Billy pulled out his wallet and pulled out the picture of his mother. Something he did whenever he felt nervous. ‘Don’t be a funny bunny’, she would say.

    “Sorry mom”, he muttered to himself. “Can’t help it.”

    Reply
  25. Wanda Luthman

    Billy is going backpacking in Asia; a land known for its’ humidity and mosquito-borne illnesses. He needed to get his vaccination shots, but he was less than thrilled. One, two, three-BAM! One, two, three-BAM! One, two, three-BAM! The shots were done; his buttocks were sore. He looked over at his girlfriend who had a tear trickling down her cheek; she really hated shots. His heart swelled; she must really love me!

    Reply
    • LilianGardner

      An excellent example of how to use the semicolon, Wanda.
      Thanks for sharing.

      Reply
    • Abuian

      All good except for the first semicolon. Try an Em-dash after Asia.

      Reply
      • Clint Lowe

        Good spot, but easily done. It has taken me a while to learn the semicolon; I have found them hard.

        But it’s funny how as soon as you understand it, it seems quite simple.

        I went for a jog; it refreshed me.
        I went for a jog, refreshing me.

        Reply
  26. Niccole Coleman

    Love this post because semicolons can really “grind my gears”! But these are great tips that I’ll share with my other writing friends.

    Reply
  27. drjeane

    Thank you for this post. It does clarify use of the semicolon in a much more entertaining way than my APA style guide.

    Reply
  28. Courtnie Donaldson

    Billy is backpacking; through Asia and need to get vaccinations.

    Reply
  29. Daniel Robertson

    “For God’s sake! Have we gone mad Peter?”

    “Andrew, please, we talked about it thousand times; we need to test Billy in real scenarios”

    “Of course we need… but you know Billy is one of a kind; there’s no other robot like him. Those damned vaccinations are useless with Billy and Asia is much of a hostile environment for him. We don’t need to take that risk; we really don’t need Peter.”

    “Oh Andrew, Billy has succeeded in all previous tests. He has been a month walking through the streets of San Diego interacting with the people passing by, the bikers, the traffic lights; he has been even eating hot-dogs in the street — keeping the chewed hot-dogs in his flexible PVC-stomach, of course. Now is the perfect time to send him overseas; John already volunteered for backpacking through Asia with him.”

    “Peter, is about the vaccinations; there’s no need to inject them into his body”

    “Why not? Vaccinations will be administered here; I can’t think of a safer place to study any reaction.”

    “Please Peter, Billy has no meat, in the sense of muscle tissue; no blood, that can distribute the vaccination through his body; no immune system, that could provide antibodies or be debilitated.”

    “…then!? There will be no reaction. Where’s the problem?”

    “We don’t know how the vaccinations will react inside his artificial muscles; imagine for a moment all these pathogens running through his muscle fibers, or what’s worse, inside them! Reaching the complex electronic circuitry, it can lead to a muscle failure that we will not be able to replace in months.”

    “OK, you win! Forget the vaccinations for a moment and let’s move forward to reach the basic milestones set in the testing program for Billy; think of him getting on in a foreign country. He will be forced to use a foreign language, understand other customs and adapt his behaviour.”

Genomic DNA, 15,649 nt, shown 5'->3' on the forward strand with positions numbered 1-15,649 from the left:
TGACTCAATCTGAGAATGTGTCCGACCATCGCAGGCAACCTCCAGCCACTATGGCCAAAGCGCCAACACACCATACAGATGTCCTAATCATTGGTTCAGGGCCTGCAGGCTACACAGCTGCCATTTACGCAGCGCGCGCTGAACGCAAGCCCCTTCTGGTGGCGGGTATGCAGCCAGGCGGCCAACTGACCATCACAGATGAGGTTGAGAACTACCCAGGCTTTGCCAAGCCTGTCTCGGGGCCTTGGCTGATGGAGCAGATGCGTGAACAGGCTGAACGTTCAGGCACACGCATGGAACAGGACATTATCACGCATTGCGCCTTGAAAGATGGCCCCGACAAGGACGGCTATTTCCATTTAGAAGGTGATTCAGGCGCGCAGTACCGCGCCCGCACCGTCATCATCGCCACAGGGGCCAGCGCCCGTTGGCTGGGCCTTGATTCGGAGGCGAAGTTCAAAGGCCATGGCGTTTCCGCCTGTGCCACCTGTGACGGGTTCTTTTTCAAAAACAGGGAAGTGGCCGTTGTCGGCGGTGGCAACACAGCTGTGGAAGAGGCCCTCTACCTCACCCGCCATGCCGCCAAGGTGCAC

“This is perfectly right!”

    “That’s it! Is always hard to convince you, Andrew. Ok, should we proceed with the arrangements for the travel?”

    “Yes, but tell John he is staying here. I will receive Billy’s vaccinations and keep track of the fieldwork through Asia.”

    (I apologize for any mistake! I’m not an english speaker…)

    Reply
  30. seth_barnes

    Liz – you’re funny! I love the anthropomorphism here.

    Reply
  31. Theodora Chase

    Billy was going backpacking through Asia; notable not only for its overall large size and population, but also dense and large settlements.That explained why he was at a hospital getting a vaccination shot before he began the much awaited journey to the most populous continent on earth.
    “Deep breaths Billy, deep breaths.” The nurse soothed as she massaged his slightly exposed butt chick with her fingertips.
    Billy shook, highly terrified by the fact that in not less than two minutes his butt would be burning with immense pain; he was a man after all so pain was not much of a big deal.
    “Aaaaargh!” He screamed as the syringe made contact with his butt. With that out of the way operation Asia was a go.

    Reply
    • Abuian

      Love the “butt chick”!

      Reply
  32. Carole Worthy

    What you’ve just described as the work of the semi-colon, I’ve always thought was the work of the colon. I understand that you use a colon when an independent sentence adds to what the first sentence tells you eg John lost his book: it was the one he needed for geography. How does this differ from the work of a semi-colon (not including its use for lists- I’m clear on that).

    Reply
    • Beth Schmelzer

      You do not use a colon with an independent clause, usually. Replace the colon with the words “that is” and you will find the perfect balance for adding a colon. In your example, you would use a colon if you wrote: “John lost his book: the one he needed for geography.” Thanks to our guest blogger for this great explanation of the proper use of semi-colons: the unsuccessfully used punctuation mark.

      Reply
  33. LilianGardner

    Thank you, Liz for your post.